YouTube Default Video Quality Being Reduced To Standard Definition

YouTube Default Video Quality Being Reduced To Standard Definition

It follows Netflix, Amazon Prime Video and YouTube confirming similar moves last week after concerns were raised about the ability of internet networks to handle increases in user traffic as millions stay at home during the Covid-19 outbreak.

Amazon officials similarly said that they had already taken action in Europe - and while the reductions in video quality have not yet impacted the US, they are closely monitoring the situation and are ready to take action if called upon by government agencies.

The EU's executive has expressed concerned about the load on Internet infrastructure during the coronavirus crisis as scores of citizens log on from home to work or try to keep themselves entertained during the COVID-19 lockdown.

Netflix (NASDAQ:NFLX) and Disney+ streaming service have agreed to cut bandwidth in a bid to support internet service providers in Europe to cope with a surge in usage.

The letter has been sent to 12 streaming services, namely Netflix, Amazon Prime Video, YouTube, Hotstar, Zee5, Alt Balaji, Voot, Sony Liv, Viuclip, Hoichoi, SunNXT and Voot. "We estimate that this will reduce Netflix traffic on Israeli networks by around 25% while also ensuring a good quality service", the ministry quoted the streaming giant as saying.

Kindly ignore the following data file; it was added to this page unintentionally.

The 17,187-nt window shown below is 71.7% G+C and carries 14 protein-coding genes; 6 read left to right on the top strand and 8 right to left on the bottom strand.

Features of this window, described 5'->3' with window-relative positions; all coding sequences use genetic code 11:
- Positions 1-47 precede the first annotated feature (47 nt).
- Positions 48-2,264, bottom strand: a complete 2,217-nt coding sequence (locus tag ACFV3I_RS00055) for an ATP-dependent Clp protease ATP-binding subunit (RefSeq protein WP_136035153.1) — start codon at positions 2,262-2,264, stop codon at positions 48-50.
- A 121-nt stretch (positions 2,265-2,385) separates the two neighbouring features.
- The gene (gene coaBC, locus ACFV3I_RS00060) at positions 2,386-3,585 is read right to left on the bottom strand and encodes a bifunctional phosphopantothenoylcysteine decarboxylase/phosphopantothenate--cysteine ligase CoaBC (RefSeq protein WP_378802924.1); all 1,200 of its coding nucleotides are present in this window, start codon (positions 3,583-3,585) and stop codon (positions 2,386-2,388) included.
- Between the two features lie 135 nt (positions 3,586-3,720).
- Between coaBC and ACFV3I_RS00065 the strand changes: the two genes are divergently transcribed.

Facebook and Disney have made a decision to join Netflix, YouTube, and Amazon in reducing the quality of video streams across Europe. According to Netflix, "watching TV shows or movies on Netflix uses about 1 GB of data per hour for each stream of standard definition video, and up to 3 GB per hour for each stream of HD video". The body has mentioned that during such a time it is "absolutely essential for the streaming platforms to cooperate with TSPs so as to manage the traffic distribution patterns". Consumers should continue to get the quality that comes with their plan, whether it's ultra-high, high- or standard-definition.

While partners in regions such as Latin America want the company to reduce its bandwidth as soon as possible, others wanted to continue business as usual, Netflix said.

The letter pointed out that similar measures are being taken by various streaming platforms internationally, especially in the USA and Europe, to manage the network traffic.

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